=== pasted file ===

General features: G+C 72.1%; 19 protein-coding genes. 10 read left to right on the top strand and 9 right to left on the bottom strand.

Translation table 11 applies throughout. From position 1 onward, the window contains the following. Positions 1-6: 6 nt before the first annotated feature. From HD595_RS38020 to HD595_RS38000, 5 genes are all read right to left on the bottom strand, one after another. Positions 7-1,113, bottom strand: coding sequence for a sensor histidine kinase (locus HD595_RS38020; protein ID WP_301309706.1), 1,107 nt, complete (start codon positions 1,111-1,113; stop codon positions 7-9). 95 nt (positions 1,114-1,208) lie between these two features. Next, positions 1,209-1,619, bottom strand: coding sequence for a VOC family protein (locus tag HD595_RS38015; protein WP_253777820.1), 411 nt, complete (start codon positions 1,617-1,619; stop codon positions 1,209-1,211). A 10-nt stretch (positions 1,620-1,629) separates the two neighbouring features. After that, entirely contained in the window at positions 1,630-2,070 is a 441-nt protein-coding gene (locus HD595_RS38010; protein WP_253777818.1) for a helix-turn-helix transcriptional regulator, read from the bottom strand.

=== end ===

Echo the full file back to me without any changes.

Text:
General features: G+C 72.1%; 19 protein-coding genes. 10 read left to right on the top strand and 9 right to left on the bottom strand.

Translation table 11 applies throughout. From position 1 onward, the window contains the following. Positions 1-6: 6 nt before the first annotated feature. From HD595_RS38020 to HD595_RS38000, 5 genes are all read right to left on the bottom strand, one after another. Positions 7-1,113, bottom strand: coding sequence for a sensor histidine kinase (locus HD595_RS38020; protein ID WP_301309706.1), 1,107 nt, complete (start codon positions 1,111-1,113; stop codon positions 7-9). 95 nt (positions 1,114-1,208) lie between these two features. Next, positions 1,209-1,619, bottom strand: coding sequence for a VOC family protein (locus tag HD595_RS38015; protein WP_253777820.1), 411 nt, complete (start codon positions 1,617-1,619; stop codon positions 1,209-1,211). A 10-nt stretch (positions 1,620-1,629) separates the two neighbouring features. After that, entirely contained in the window at positions 1,630-2,070 is a 441-nt protein-coding gene (locus HD595_RS38010; protein WP_253777818.1) for a helix-turn-helix transcriptional regulator, read from the bottom strand.